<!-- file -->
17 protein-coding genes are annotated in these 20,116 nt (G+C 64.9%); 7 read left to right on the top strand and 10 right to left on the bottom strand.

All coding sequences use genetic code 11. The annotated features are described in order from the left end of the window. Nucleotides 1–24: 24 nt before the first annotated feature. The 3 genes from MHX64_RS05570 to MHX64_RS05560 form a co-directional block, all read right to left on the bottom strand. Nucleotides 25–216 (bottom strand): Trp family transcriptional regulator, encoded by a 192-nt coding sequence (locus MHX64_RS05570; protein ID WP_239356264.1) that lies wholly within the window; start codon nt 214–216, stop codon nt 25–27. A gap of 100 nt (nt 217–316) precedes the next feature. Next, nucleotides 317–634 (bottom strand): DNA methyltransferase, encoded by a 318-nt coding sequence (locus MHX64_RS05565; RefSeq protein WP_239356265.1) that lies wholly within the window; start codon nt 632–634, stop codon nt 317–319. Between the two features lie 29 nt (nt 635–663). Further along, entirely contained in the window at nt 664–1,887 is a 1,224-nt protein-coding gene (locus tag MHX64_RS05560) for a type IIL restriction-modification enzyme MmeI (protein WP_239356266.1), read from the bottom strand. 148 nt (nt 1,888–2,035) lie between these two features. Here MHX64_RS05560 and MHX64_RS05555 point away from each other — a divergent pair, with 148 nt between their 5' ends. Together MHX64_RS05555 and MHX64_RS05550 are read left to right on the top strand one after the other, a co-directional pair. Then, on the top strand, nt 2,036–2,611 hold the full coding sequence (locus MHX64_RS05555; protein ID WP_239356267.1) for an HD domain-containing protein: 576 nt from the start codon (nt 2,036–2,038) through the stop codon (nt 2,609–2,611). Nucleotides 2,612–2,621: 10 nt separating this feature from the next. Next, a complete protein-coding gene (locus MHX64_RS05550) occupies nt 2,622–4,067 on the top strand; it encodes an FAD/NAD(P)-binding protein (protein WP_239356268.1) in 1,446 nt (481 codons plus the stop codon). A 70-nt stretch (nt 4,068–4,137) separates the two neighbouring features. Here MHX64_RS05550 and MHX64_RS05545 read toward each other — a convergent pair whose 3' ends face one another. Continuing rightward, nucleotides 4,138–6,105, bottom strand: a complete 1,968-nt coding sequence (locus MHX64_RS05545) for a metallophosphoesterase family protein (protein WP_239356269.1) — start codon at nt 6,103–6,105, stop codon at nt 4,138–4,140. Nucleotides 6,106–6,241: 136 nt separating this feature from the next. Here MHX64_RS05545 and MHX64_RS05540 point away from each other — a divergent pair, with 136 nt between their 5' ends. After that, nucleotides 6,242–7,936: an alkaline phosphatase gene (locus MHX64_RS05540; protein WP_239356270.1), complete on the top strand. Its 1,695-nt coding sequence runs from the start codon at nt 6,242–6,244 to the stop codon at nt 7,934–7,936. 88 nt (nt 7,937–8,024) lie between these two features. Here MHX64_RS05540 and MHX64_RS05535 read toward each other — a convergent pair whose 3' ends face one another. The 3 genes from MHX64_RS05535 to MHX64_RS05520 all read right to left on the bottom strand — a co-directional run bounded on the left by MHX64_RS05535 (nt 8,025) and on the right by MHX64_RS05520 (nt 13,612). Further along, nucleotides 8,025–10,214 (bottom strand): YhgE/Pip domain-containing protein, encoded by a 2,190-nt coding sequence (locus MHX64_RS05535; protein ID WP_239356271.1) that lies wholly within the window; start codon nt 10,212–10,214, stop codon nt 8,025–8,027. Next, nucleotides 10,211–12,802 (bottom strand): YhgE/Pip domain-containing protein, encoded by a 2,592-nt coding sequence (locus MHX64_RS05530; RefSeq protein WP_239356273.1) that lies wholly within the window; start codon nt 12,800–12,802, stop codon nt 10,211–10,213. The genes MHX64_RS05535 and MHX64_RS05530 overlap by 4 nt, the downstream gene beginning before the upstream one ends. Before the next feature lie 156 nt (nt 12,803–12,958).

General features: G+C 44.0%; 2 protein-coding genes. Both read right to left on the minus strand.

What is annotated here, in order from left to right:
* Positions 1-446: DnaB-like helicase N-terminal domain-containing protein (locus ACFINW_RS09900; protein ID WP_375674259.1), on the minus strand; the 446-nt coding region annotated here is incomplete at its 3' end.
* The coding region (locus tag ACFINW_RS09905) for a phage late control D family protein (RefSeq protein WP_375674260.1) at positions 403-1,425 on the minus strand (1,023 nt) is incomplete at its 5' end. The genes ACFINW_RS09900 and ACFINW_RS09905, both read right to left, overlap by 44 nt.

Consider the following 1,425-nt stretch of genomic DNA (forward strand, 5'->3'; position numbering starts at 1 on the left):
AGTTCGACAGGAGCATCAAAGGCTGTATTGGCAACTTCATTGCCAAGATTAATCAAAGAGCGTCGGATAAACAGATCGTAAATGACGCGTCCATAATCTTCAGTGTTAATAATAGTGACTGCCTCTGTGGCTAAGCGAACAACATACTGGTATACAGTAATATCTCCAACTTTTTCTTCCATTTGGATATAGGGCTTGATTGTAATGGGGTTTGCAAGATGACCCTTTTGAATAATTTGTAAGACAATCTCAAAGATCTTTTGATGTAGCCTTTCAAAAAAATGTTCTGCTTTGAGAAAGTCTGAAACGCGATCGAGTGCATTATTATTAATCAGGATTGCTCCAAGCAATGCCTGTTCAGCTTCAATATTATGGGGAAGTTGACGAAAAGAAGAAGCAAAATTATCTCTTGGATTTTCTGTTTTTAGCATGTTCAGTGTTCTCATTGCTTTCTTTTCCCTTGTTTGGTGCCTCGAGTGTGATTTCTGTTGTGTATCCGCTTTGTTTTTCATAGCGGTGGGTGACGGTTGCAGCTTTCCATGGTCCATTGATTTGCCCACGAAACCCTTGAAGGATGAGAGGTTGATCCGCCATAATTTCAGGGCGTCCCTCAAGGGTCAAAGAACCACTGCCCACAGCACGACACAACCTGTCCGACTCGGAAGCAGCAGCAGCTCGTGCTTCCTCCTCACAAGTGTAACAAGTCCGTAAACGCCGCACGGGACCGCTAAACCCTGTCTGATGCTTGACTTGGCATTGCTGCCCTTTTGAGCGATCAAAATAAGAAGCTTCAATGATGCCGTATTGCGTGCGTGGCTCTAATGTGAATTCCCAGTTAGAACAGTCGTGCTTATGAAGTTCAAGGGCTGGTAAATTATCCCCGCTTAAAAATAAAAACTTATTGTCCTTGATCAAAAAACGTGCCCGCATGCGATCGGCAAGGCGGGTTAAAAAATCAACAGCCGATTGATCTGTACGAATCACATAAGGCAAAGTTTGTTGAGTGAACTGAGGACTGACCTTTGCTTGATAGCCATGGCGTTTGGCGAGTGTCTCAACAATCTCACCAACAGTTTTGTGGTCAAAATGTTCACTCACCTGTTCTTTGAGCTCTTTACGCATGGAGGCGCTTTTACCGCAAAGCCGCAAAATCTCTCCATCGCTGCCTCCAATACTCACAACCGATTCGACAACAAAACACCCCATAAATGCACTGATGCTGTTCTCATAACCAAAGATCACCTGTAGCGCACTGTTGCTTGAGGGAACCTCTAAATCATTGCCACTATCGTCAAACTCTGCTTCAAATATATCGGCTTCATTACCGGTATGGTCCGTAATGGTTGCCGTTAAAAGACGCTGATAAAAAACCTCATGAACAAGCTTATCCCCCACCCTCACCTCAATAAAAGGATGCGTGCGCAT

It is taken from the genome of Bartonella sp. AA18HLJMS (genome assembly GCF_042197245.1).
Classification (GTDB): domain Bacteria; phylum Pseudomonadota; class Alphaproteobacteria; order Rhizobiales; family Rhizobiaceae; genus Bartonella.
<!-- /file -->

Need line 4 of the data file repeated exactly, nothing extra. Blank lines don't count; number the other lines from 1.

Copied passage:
What is annotated here, in order from left to right: